Steven Spielberg couldn’t have written a better script for the Nebraska-Colorado game in 1989, at least for the ending. That’s how Buffalo linebacker Michael Jones described it.
Aptly, perhaps. You be the judge.
With 3:31 remaining and Colorado leading 27-21, Nebraska faced fourth-and-6 at the Buffaloes’ 26-yard line. On third down, Husker quarterback Gerry Gdowski had lost 2 yards.
Because time was limited, Tom Osborne decided to go for the first down. A Gdowski pass intended for wingback Richard Bell was short and incomplete. Colorado took over with 3:28 remaining.
Quarterback Darian Hagan kept three times, for a net of minus-1, but killing the clock.
Nebraska took its final timeout. Less than 2 minutes remained.
On fourth-and-11 from his own 25-yard line, Tom Rouen came on to punt for the fifth time that afternoon. Tyrone Hughes was deep for the Huskers. Rather than field it, he let the ball roll.
It was downed on the Nebraska 12-yard line; 1:40 remained.
From there eight-of-nine plays were Gdowski passes, three complete, two on fourth down to split end Morgan Gregory for gains of 14 and 10 yards, the third completion, on fourth down—and seventh attempt—put the ball on the Colorado 42-yard line with time for only one play, the eighth pass.
Gdowski heaved the ball to the end zone, intended for split end Jon Bostick, who would’ve had his first reception of the game, except the ball was deflected by cornerback Dave McCloughan.
And yes, McCloughan was the son of former Husker Kent McCloughan.
The finish might have been Spielberg-worthy, right? But so were other aspects of the game.
Nebraska went to Boulder ranked No. 3, one spot behind Colorado. The teams had been No. 4 and No. 3 since the beginning of Big Eight play. But four lopsided victories each coupled with a Miami loss against Florida State had enabled them to move up one place, behind top-ranked Notre Dame.
Though Nebraska and Colorado each had two conference games remaining, the Boulder showdown was almost certain to determine the Big Eight champ—and Orange Bowl representative. So Colorado students tossed oranges and pulled down the goal posts at game’s end.
It was unseasonably warm for Nov. 4 in Boulder. Temperature at kickoff was 64 degrees.
The stadium was soldout, officially 52,877.
Nebraska started strong, as if it were ready to shock the Buffs. On its first play from scrimmage, Gdowski teamed with fullback Bryan Carpenter on a 51-yard touchdown pass.
But 5 minutes later, on first down following a Mike Stigge punt, Hagan took the snap, ran to his left with running back J.J. Flannigan trailing, then pitched back to Flannigan, who completed the 70-yard touchdown run—all of the yardage was credited to Flannigan.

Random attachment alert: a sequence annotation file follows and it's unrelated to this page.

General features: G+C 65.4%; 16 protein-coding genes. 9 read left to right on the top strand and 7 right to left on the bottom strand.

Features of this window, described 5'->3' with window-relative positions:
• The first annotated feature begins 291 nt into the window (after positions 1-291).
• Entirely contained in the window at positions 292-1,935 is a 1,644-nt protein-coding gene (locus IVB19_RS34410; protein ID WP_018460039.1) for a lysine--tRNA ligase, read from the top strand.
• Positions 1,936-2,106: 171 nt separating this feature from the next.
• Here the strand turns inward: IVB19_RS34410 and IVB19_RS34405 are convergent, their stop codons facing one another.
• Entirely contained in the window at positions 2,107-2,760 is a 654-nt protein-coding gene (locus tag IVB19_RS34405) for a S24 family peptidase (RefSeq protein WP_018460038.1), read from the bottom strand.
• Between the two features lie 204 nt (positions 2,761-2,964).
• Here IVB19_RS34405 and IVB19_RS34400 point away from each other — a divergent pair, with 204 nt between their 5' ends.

Colorado wouldn’t trail the rest of the game, though Nebraska did tie the score at 14.
Husker I-back Ken Clark, who had missed the previous game against Iowa State because of injury, rushed for 95 yards on 21 carries. Gdowski had 69 yards rushing and 211 yards and three touchdowns passing. Flannigan carried 18 times for 96 yards and Hagan rushed for 86 yards. But he was only 2-of-10 passing, with an interception, by Tyrone Byrd, preceding the opening touchdown.
The victory was the “greatest” of his career, “easily,” said Colorado Coach Bill McCartney, who had designated Nebraska as the Buffs’ rival when he arrived in 1982, perplexing some.
Had Bostick caught that final pass . . . well, Gdowski was past the line of scrimmage when he released the ball. So the play would’ve been nullified. Officially, however, it was an incomplete pass for Gdowski and a pass break-up for McCloughan.
It was the sort of ending Spielberg might have written.
Footnote: Nebraska dropped to 6th with the loss. Colorado would move to No. 1 at season’s end, after Miami upset Notre Dame, which dropped to No. 4. The Fighting Irish defeated Colorado in the Orange Bowl, however, and ended up national champions, flip-flopping with Colorado in the final rankings.
Mike is in his 40th year covering Husker athletics, after seven years of community-college teaching. He has written and edited a dozen books, all on Nebraska football except one, a brief history of Husker basketball. He previously wrote for the Lincoln Journal and Star and Huskers Illustrated. He enjoys music, from the Grateful Dead and Jack Johnson to Van Morrison, Bob Wills, Glenn Miller and pretty much anyone else.